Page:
Tag Archives: SCBWI

64–SCBWI Turns Forty: Of Phantoms and Dragons and Phantom Dragons

Yes. SCBWI has turned a fun and frolicksome forty.

Before this year’s conference, I used to think children’s books were non-fattening.

That was before I ate a chocolate one.

If you can’t pronounce SCBWI, no worries, our founding parents, Steve and Lin, proclaim they can’t either.
In fact, they insist that its non-pronuncibility (pronounce that! OK, spell it first) was a major factor in the choice of that title.

A lot has changed with the Society of Children’s Book Writers and Illustrators over the forty years.

For one,

Steve and Lin don’t quite look the same.

Although they are still lollipop-sucking young at heart. That’s what children’s books will do to you!

The headquarters have changed too, from a non-descript shopfront that is now, yes, a dental office doling out loads of braces, no doubt…

…to a fancy building of our own!

Our membership has increased from a local handful to more than 22,000 international members reaching out all the way to Mongolia, where,

not everyone is totally delighted.

The faculty at the first conference would have gawked at this year’s panelists whose line snaked out the door of the conference hall.

All that brilliance under one roof.
People like Norton Jester, uh Juster, who’s just as funny in person as he is on the page in The Phantom Tollbooth.

Donna Jo Napoli with a smile as winsome as her book The Smile .

Gary Paulsen whose life as he tells it is far more exciting than Hatchet .

Laurie Halse Anderson who first stole my heart with her books, and then by calling me her “sister-friend!”

Forty years ago, lunch meant KFC on the lawn.

Lunch now is still chicken, but it’s decorated with exotics such as broccolini and served in a ballroom, no less!
We are a true Cinderella story,
though we are no fairy tale.

My critique group buddies Julie, Nancy, and Kathy.

But some things, never change.
Like the pearls of wisdom the faculty are so ready to share.

Bruce Coville’s advice to all children’s writers — Marry rich.

Oops! Where did that dragon bounce in from? Hmm. That can’t be good. I have a nasty feeling about this.

Maybe if I ignore that pesky green thing, it’ll go away.
Where was I?
Oh yes. Some things never change.
Like the heart-warming stories, the evocative illustrations…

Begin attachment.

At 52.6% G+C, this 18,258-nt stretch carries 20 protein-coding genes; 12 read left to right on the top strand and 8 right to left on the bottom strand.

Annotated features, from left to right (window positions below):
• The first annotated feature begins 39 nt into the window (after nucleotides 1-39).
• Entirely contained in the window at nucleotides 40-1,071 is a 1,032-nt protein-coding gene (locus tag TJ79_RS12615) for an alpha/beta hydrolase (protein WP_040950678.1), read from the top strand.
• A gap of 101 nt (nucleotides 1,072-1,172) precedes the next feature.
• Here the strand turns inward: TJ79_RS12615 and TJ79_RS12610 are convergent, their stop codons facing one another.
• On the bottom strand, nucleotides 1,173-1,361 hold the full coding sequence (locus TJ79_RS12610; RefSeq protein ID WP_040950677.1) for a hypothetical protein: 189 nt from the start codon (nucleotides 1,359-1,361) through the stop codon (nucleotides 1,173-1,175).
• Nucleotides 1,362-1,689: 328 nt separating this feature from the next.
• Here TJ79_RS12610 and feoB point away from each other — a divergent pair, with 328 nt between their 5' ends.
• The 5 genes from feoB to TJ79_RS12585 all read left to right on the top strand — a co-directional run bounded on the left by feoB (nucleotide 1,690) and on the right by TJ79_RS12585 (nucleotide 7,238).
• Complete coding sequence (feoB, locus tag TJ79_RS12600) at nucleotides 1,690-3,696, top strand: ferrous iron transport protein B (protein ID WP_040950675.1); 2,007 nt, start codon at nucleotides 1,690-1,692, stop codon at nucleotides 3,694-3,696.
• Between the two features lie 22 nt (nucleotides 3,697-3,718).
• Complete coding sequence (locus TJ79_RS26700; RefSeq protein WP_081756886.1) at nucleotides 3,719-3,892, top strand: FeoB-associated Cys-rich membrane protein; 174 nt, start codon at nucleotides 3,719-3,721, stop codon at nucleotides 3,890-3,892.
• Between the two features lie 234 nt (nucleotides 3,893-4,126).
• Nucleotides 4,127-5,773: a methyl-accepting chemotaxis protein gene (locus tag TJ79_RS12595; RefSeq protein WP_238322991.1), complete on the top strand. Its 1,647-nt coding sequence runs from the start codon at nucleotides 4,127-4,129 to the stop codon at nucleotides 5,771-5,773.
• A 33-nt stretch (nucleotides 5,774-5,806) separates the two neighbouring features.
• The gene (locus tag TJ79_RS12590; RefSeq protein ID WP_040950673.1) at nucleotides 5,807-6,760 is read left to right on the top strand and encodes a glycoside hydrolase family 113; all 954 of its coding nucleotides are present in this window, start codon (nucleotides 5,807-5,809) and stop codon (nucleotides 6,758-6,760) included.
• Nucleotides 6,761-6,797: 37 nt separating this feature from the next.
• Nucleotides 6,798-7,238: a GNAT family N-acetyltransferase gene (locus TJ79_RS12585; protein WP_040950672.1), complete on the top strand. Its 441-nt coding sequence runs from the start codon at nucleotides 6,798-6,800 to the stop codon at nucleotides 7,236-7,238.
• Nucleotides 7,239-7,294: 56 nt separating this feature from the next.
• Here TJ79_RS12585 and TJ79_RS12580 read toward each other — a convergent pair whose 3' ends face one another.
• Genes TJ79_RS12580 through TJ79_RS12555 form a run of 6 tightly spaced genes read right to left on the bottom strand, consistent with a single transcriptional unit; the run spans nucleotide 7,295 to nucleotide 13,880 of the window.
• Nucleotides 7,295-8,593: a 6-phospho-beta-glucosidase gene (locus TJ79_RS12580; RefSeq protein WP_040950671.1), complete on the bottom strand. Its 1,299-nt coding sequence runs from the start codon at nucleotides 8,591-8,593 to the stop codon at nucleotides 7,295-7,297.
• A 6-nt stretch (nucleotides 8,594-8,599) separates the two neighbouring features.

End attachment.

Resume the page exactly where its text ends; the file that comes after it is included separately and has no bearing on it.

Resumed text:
Illustrator David Small with his evil cell-phone wielding publicist as he graphically explains the difference between signing books at a large chain versus an indie bookstore.

…and the pure joy of what we do that makes us break into song and dance spontaneously.

David Small and his wife, author Sarah Stewart, dance to “How good it is to be loved by you.”

Some of our members haven’t changed, like the ever young Judy Blume who dropped in on us as a surprise.

Yes. That really is Judy Blume and…

…yikes, the dopey dragon’s dragged in a fiendish friend.

Go away!
We have enough wild things at this party already.

And that’s another thing that will never change.
We will always party into the WEE hours of the night…

…even if it means sneaking out after bedtime in our pajamas.

Oh no.

Somebody train that dragon to behave before she beats up on all our illustrious faculty.

She’s gone.
Back to the party.

Whether we look utterly cute,

pretty in pink,

or downright classy.

Party we will…

…until the lights go out.

Thank you Steve and Lin and SCBWI for an amazing conference.
May we have many, many more!
And may the inspiration and motivation keep flowing to all children’s writers and illustrators everywhere.

The phantom dragon’s exiting the building.
Something tells me, though, we’ve not seen the last of her.
You let me know if a dopey dragon crashes your pajama party, ya hear?

51 — Writer’s Day Block

Yesterday was the SCBWI-LA’s Writer’s Day and the combined creative talent seated in that one room was enough to give little me writer’s block…and inspiration too, of course. Half of me wanted to hightail it to my desk and get to work with renewed fervor. The other, LARGER half, insisted I hide in humiliation and quit claiming I’m a writer.

Maybe that’s why Libba Bray, (yes! Libba Bray!) spoke about inner critics and advised us to make them take a hike.

But first, she wanted us to nickname those nasty ogres so that we could call them right back at revision time. Well, I have a good plenty of names for that unrelenting so and so, most of which are not mentionable outside the confines of my badly battered brain. As for asking Beater and Biter to take a hike…well, not so easy. Don’t think I’ve tried! We know who’s boss around here. Though, Libba’s hilarious and passionate speech did give me the motivation to try harder. Are you listening, High Priestess of Harangue?? Hmmm, I can’t even wipe the smirk off her face.

Here I am pleading with Libba to talk to the Wizard of Water Torture for me. No go.*

More of Libba’s wisdom — “Some days your writing will suck — that is OK!”

The wonderful editor Rachel Abrams from HarperTeen had so many tips on how to create that Wow! Factor in your novel:
About dialogue — “Sometimes what you don’t say speaks the loudest.”
About descriptions — “Fondle the details.”
About plot — “A good story is where bad things happen.”
And most of all, “Avoid adverbial speech tags,” she said, wisely.

Agent Jill Corcoran, picture-book author Lisa Wheeler, and middle-grade author Kathleen O’Dell kept us laughing and learning the rest of the day.

Best of all, was meeting so many other writers from our incredible region, old friends and new, who reminded me yet again, that I am not alone on this brain-battering, mind-expanding, mesmerizing journey.

Thank you all for being there, along with your inner critics.

*Photos of Libba Bray taken by Lupe Fernandez. Thanks, Lupe!